To start of, undo the zoom with the No Zoom button, and pan to the left part of the image. Again, open the Clone Brush, but this time select a much smaller brush radius of about 10 and an even smaller feather. Now SHIFT+Click in the snow above the cable, then slowly paint over the cable from left to right.


If you need more practice, then start with the fence at the bottom of the image, which you might also want to remove.


Once you get to the lift station behind the person, you may also need the Eraser brush and the Retouch Blur tool, in order to correct some mistakes and soften the borders.


Note, that the Eraser brush undoes all changes to the image, including the exposure corrections at the beginning of the tutorial. So you might want to save the image under a different name prior to any cloning, in order to clear the undo memory.


Once you're done with the removeal of unwanted objects, you might touch up some of the cloned areas showing obvious texture redundance, again using the clone and retouch brushes.


5. Change the weather (play god)




Finally, we come to the most dramatic improvement to the original image, where we will replace the rainclouds with a sunny sky.


For this, we need to find another image close to the same size, with the sky we would have liked to have on that overcast skiing day. Load this image in the Fill Tool texture panel.


We then move the tolerance slider to about 15, click on the fill bucket and then in the sky above the mountain. We will immediately see the gray sky area filled with our source image.





Since the sky will probably spill over the mountain, there are 3 measures we can take:


1.decrease the tolerance slider and see an immediate decrease in spill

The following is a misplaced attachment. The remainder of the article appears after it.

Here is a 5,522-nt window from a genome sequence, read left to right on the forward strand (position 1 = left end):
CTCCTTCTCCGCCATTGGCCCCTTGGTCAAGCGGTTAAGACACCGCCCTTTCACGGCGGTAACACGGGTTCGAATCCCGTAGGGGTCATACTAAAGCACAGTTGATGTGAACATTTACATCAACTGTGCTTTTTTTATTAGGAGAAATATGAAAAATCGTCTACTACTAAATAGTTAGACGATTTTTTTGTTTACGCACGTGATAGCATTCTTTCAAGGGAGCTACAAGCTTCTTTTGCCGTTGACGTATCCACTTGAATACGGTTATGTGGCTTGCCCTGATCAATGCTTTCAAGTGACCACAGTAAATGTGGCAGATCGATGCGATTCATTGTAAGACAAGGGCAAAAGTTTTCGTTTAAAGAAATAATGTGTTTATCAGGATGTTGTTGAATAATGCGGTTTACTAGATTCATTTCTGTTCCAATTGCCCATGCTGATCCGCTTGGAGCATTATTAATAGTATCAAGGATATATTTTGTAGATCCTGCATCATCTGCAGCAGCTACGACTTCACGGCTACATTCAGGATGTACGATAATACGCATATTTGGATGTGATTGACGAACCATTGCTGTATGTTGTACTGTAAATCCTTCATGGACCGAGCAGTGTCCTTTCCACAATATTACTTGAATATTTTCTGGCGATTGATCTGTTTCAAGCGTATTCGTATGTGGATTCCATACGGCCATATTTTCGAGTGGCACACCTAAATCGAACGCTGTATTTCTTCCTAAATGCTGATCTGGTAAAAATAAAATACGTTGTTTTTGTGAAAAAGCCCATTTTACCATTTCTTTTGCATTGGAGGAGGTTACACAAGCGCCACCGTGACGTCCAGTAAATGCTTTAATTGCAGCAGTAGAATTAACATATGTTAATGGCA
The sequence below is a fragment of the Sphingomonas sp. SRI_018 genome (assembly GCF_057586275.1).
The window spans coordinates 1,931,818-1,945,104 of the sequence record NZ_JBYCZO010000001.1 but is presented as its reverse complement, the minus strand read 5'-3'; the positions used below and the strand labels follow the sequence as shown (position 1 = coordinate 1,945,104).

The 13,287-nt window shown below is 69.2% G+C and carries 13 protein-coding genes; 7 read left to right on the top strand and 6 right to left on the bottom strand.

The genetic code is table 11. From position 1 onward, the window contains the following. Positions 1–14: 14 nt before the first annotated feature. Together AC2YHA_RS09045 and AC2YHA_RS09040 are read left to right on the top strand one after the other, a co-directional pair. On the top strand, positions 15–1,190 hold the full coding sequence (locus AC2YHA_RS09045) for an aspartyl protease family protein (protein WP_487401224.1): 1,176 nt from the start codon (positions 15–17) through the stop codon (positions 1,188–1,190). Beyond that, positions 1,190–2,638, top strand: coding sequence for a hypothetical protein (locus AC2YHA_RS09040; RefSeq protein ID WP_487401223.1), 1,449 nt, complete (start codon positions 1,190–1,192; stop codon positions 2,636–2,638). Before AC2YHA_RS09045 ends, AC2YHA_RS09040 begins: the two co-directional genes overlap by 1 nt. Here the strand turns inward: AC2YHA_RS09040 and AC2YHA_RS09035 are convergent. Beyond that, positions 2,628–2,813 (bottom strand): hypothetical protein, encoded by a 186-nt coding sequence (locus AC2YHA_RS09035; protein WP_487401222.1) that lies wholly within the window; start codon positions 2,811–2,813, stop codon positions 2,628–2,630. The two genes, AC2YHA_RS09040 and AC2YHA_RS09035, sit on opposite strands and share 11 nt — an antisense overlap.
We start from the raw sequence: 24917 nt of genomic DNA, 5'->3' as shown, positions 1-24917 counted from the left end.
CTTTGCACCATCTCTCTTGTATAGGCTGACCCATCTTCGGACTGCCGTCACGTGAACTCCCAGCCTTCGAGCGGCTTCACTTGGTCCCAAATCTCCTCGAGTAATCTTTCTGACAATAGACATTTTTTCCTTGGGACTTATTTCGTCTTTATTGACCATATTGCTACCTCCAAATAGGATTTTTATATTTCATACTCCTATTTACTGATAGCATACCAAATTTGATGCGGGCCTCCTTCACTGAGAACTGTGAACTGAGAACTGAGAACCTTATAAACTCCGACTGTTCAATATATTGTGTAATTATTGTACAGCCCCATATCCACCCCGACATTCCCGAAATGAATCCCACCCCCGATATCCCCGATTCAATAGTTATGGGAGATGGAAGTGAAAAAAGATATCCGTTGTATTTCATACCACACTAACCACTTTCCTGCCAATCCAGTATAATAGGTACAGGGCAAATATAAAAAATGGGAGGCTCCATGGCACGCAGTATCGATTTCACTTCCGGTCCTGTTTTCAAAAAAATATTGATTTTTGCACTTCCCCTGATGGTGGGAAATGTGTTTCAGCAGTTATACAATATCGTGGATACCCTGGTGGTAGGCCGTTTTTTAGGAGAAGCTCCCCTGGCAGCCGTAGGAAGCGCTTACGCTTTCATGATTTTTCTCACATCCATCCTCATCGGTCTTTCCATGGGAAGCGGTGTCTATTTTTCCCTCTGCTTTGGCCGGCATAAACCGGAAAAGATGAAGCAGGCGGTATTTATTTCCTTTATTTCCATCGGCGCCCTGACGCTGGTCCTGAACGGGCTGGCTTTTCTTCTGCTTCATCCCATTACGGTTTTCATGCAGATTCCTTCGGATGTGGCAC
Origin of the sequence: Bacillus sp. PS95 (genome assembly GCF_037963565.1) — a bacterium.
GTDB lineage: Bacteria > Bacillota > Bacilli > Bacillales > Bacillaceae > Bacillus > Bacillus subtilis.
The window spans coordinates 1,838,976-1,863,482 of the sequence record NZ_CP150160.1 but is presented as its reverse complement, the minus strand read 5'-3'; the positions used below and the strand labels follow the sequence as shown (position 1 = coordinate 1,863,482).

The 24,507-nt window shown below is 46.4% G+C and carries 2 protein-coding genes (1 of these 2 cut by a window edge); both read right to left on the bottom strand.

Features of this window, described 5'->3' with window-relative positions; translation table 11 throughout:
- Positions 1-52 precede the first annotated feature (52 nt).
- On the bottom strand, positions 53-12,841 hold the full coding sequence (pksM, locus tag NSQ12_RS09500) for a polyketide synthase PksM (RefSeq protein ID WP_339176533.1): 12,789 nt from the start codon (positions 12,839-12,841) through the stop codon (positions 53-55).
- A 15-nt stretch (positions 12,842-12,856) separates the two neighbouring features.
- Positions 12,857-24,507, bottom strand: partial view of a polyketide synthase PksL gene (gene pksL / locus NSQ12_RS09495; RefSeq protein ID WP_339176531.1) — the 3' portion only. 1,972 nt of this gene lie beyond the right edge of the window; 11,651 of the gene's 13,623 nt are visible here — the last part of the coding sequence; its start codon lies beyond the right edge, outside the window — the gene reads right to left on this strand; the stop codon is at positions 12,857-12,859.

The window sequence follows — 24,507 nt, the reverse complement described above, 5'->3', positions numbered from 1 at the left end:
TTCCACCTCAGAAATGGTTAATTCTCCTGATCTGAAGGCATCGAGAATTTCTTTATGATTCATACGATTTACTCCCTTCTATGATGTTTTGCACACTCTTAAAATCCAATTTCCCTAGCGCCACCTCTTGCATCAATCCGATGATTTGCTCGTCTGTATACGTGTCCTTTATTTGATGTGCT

2.use the eraser brush at the top of the Fill Tool to manually remove the spill
3.use the lasso to restrict the area which will be filled        


For best results, you can combine any of these measures.


icon_tipAn alternative to the Fill Tool is the Paint Tool, where you can also paint with a texture from an external source image. This may take a little more time, but the result can be more exact.


There you go - with a little practice, you can produce amazing postcards from your favorite images, even without the use of expensive tools and complicated layer techniques. Especially the Clone, Retouch, Paint and Fill brushes in CodedColor PhotoStudio provide you with a huge palette of professional improvement techniques. Have fun - this may become more enjoyable than painting itsself.


icon_tip Footnote: All photos were shot with a Pentax Optio digital camera with 5 million pixels. The flash and exposure modes were set to fully automatic. No camera internal correction was applied, and the output format of the images was JPEG (not RAW). While the autofocus rendered mostly sharp images, different color and exposure errors occurred. The digital improvements were all done with the CodedColor PhotoStudio image editor, but were also compared to Adobe PhotoShop, Paintshop Pro and Gimp. While these programs sometimes had more options, the results were not significantly better in quality, but often took longer to accomplish. Picasa and IrfanView were not included in this comparison - since the few editing tools provide even less options, they cannot be considered classic image editors.